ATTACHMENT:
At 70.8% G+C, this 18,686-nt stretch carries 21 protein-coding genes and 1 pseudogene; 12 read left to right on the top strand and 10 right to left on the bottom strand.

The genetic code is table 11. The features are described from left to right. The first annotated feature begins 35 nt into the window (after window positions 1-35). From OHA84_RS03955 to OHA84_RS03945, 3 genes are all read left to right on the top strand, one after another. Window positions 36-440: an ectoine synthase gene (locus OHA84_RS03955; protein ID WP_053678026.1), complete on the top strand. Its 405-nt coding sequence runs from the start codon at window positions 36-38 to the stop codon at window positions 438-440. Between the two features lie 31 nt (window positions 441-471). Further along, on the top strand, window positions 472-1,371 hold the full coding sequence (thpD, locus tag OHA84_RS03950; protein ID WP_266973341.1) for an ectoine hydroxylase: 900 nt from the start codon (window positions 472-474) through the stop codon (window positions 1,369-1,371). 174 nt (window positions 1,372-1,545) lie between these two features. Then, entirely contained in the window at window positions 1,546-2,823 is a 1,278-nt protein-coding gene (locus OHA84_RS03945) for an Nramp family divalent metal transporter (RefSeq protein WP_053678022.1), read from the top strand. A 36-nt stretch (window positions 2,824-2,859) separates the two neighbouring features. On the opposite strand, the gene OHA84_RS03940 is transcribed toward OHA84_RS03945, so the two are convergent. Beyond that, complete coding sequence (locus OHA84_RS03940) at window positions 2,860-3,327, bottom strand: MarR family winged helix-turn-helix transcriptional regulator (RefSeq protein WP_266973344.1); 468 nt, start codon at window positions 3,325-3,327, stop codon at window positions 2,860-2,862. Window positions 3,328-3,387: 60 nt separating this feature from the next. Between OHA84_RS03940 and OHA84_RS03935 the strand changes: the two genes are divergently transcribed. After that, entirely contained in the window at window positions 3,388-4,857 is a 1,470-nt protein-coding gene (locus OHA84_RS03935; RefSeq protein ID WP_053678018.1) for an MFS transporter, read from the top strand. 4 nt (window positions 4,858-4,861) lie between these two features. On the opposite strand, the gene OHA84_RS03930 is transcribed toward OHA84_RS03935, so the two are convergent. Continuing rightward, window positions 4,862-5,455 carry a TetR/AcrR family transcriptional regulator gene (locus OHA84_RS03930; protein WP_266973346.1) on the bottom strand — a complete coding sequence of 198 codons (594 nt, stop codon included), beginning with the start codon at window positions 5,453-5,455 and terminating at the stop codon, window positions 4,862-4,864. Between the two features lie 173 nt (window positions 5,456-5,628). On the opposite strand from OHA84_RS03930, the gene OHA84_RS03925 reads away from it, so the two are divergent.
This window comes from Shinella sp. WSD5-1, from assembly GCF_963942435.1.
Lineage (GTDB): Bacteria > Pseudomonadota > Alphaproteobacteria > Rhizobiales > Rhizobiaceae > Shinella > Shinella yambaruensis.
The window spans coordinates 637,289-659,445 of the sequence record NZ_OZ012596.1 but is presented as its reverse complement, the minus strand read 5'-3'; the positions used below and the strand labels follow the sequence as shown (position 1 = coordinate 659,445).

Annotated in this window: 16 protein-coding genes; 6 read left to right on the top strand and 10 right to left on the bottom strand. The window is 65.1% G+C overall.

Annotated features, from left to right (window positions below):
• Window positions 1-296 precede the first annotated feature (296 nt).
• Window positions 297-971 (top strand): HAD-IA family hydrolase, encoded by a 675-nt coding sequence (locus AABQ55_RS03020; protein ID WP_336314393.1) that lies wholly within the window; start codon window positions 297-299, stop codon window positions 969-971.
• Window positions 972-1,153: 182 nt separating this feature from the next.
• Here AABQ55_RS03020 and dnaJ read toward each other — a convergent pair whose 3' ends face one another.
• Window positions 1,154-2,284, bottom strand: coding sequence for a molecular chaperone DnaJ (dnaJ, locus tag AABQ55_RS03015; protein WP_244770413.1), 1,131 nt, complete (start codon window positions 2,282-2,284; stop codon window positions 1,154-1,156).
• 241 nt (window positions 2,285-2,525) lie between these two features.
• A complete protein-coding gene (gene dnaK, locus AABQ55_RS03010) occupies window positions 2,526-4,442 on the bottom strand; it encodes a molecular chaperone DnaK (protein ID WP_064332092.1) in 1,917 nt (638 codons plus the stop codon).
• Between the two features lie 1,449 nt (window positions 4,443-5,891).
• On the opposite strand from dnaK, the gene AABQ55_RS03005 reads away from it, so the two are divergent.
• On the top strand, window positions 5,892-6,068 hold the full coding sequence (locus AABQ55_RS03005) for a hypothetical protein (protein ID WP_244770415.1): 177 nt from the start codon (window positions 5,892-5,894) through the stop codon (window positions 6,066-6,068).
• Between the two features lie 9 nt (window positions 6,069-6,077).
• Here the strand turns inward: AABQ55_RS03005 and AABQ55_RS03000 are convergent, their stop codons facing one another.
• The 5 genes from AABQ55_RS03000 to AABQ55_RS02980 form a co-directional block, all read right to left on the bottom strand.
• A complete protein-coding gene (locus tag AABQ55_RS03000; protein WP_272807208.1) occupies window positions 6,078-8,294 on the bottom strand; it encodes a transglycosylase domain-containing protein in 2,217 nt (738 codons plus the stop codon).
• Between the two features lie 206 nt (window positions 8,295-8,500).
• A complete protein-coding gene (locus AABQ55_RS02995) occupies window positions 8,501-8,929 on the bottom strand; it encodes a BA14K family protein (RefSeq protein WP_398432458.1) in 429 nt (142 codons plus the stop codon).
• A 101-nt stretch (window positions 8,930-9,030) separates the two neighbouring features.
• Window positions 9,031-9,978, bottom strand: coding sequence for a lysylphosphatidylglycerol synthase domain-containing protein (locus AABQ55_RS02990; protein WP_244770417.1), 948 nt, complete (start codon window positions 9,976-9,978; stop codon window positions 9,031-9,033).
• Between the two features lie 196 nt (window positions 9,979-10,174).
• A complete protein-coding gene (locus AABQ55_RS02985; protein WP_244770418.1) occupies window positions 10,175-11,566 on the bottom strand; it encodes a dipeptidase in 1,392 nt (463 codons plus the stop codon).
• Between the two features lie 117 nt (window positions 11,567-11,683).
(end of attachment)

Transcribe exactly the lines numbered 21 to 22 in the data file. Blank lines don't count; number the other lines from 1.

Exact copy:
• A complete protein-coding gene (locus tag AABQ55_RS03000; protein WP_272807208.1) occupies window positions 6,078-8,294 on the bottom strand; it encodes a transglycosylase domain-containing protein in 2,217 nt (738 codons plus the stop codon).
• Between the two features lie 206 nt (window positions 8,295-8,500).